Although the Cold War looms like a mushroom cloud over everything that happens, the real story is told through the characters. Masked vigilantes, while still used by the government, have been made illegal, so The Watchmen, a once mighty league of superheroes, have now mostly retired. When the Comedian, another and most ironically named superhero, is murdered, the group is once more drawn together to discover the identity of the murderer and to possibly help avert World War III and to also resolve some long standing issues that the group has amongst themselves.
While the entire cast is uniformly great, it is Jackie Earle Haley's Rorschach that steals the movie. He's very much an anti-hero. A true vigilante who will kill in the name of justice and do just about anything else he needs to, usually in the most violent and bloody way possible. He's the only member of the group who never took off his mask and continued to do his thing outside the law. It is he who gets the plot going following the Comedian's death.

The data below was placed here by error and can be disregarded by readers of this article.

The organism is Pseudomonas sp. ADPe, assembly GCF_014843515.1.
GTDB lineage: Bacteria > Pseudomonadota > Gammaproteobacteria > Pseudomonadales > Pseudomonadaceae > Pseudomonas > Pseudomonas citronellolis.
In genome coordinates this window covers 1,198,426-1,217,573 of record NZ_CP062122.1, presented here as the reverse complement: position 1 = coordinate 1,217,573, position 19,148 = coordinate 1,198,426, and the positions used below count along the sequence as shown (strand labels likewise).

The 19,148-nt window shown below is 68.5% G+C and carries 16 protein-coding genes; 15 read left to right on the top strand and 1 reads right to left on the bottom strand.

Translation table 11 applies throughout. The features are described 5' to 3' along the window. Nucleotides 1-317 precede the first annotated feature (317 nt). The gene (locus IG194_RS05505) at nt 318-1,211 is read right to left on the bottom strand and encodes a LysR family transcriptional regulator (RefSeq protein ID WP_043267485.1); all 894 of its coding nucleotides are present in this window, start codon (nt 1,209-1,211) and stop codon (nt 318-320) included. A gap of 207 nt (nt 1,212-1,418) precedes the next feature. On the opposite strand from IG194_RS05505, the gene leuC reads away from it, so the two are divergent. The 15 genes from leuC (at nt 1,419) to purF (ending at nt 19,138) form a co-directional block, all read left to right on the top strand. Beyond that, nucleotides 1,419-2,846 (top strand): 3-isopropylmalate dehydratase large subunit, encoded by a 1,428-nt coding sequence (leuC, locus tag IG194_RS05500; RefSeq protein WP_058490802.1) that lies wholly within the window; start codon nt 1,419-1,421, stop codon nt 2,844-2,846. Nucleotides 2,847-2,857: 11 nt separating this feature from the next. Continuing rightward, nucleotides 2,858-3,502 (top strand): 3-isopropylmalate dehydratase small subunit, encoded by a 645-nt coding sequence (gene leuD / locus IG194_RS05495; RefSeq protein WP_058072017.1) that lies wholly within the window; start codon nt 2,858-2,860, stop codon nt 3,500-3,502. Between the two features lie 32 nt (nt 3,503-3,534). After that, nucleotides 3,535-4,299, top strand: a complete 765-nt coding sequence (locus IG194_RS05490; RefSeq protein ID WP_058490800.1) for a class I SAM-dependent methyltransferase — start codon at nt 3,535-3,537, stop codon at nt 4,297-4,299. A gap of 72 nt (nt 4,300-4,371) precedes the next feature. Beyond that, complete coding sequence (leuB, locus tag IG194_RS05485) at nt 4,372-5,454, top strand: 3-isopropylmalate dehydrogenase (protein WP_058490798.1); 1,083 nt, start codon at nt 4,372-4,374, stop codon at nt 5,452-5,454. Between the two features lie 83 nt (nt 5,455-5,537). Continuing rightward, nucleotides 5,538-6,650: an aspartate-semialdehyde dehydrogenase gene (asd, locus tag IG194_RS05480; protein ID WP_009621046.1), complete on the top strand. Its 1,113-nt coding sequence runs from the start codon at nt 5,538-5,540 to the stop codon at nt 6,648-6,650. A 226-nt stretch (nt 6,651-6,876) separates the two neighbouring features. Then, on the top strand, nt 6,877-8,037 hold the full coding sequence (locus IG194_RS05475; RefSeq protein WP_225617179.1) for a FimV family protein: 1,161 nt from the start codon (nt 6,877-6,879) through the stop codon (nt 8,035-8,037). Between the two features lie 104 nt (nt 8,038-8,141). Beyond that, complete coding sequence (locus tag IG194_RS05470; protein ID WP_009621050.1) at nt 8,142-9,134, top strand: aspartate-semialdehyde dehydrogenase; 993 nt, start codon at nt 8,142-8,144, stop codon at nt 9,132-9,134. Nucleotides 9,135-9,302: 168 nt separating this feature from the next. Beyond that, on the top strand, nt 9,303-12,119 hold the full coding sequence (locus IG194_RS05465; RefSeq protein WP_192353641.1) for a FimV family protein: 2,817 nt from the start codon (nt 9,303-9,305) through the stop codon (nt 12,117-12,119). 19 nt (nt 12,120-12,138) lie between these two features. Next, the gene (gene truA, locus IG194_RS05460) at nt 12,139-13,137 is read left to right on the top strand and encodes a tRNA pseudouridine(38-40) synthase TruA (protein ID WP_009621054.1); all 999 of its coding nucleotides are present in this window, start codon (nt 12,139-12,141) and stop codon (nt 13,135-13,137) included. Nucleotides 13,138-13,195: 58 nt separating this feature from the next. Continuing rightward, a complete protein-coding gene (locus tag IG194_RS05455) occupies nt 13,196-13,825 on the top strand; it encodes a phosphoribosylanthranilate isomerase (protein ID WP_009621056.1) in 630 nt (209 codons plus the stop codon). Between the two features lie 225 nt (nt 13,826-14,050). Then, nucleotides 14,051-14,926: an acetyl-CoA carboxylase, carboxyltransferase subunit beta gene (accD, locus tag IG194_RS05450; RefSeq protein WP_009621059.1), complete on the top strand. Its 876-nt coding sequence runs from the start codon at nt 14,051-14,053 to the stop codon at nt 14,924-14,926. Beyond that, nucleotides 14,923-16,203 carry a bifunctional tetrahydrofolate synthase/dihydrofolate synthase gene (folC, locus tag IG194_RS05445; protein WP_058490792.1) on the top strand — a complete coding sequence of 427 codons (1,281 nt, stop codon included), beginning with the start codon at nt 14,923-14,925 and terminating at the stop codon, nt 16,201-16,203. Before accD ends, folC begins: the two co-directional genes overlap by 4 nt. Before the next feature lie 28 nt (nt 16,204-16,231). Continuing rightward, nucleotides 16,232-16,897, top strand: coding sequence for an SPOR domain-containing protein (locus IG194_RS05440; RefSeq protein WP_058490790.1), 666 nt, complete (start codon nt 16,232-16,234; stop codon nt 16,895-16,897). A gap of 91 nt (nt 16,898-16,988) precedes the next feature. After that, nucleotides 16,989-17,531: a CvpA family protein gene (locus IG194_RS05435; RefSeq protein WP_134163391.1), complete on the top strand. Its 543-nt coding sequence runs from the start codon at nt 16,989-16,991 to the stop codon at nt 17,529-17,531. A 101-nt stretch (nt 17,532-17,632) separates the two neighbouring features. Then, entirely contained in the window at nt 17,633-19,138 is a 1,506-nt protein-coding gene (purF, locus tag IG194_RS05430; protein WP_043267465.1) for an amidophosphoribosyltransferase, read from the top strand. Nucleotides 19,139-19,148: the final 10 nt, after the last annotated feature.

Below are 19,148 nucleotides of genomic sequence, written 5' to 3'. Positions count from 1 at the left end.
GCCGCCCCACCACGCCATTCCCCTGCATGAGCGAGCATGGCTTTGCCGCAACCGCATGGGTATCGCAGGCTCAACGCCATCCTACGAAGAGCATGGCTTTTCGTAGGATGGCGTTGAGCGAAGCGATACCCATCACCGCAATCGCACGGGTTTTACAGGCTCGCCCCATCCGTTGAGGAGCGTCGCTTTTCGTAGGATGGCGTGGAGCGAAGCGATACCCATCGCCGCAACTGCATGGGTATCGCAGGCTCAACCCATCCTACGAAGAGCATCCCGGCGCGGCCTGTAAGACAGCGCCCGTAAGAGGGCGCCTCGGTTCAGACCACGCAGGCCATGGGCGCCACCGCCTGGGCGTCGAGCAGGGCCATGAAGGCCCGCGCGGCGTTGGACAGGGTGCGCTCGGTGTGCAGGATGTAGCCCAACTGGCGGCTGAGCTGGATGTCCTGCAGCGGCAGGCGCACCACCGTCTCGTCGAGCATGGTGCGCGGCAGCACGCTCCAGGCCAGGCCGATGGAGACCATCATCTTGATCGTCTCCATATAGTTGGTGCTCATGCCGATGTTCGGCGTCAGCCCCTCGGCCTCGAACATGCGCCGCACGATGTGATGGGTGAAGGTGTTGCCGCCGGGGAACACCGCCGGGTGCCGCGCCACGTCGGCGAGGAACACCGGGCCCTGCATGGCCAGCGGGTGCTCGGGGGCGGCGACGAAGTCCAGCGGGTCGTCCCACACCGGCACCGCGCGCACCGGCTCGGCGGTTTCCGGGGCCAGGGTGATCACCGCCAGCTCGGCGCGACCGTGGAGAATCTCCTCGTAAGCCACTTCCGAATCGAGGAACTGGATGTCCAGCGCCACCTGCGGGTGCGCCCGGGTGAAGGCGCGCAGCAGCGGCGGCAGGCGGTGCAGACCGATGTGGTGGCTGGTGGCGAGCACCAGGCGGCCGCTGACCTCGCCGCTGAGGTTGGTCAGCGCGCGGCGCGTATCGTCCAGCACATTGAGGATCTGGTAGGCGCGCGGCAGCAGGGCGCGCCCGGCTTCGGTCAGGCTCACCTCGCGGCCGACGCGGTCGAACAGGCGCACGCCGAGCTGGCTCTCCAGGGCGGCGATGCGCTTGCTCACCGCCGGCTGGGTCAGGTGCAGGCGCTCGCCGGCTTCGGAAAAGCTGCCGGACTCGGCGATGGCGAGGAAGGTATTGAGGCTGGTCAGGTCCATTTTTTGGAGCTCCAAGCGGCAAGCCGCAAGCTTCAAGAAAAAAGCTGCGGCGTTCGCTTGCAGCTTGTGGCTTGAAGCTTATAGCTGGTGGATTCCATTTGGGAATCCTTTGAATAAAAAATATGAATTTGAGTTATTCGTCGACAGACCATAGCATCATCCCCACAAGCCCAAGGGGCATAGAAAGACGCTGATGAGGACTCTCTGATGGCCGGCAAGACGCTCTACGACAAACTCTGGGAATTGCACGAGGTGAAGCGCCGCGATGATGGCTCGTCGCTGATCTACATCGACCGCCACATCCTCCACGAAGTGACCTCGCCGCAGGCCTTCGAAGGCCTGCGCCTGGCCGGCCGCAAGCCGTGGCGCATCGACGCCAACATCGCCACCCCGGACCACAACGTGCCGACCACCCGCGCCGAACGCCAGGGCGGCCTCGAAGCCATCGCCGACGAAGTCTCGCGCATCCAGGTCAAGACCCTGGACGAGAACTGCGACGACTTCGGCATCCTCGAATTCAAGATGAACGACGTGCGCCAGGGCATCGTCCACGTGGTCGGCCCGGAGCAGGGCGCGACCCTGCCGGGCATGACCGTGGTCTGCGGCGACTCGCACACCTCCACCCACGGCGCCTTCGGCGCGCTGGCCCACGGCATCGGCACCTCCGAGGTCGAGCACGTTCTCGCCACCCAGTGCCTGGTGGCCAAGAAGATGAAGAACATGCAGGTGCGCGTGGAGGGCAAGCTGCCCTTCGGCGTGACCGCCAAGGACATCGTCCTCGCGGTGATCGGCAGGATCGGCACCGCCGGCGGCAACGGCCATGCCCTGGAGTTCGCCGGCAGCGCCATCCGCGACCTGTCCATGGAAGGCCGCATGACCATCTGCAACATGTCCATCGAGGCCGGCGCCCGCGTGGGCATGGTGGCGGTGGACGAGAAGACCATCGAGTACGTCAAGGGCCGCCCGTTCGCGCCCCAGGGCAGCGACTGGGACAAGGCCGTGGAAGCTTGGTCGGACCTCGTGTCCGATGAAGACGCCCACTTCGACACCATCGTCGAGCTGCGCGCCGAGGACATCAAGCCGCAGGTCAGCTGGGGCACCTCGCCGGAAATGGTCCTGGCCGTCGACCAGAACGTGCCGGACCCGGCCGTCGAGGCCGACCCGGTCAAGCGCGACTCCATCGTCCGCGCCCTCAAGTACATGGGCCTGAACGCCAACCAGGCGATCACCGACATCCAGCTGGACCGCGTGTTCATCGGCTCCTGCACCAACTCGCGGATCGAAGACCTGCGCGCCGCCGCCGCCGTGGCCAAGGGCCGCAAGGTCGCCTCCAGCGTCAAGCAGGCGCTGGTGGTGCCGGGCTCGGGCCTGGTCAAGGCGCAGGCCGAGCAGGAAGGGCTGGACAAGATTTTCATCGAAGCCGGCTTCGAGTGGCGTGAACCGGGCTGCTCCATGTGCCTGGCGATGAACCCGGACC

Unlike almost any other previous superhero movie, this one is aimed squarely at adults. There's blood, some graphic gore, nudity (I lost count of the number of times Dr. Manhattan's blue penis is visible), sex and most importantly a plot that has some real depth and characters who are more than just two-dimensional stereotypes. Some of the heroes behave as villains and some of them are just plain assholes.
I really only have one complaint with the movie and that is the ending, which feels rushed. It's the only part of the story where I wish I had read the graphic novel, because I don't feel the movie explains it very well, or rather it rushes through it. Perhaps I was just a bit slow on the uptake but it actually took me a bit to quite grasp exactly what the villian's plan was.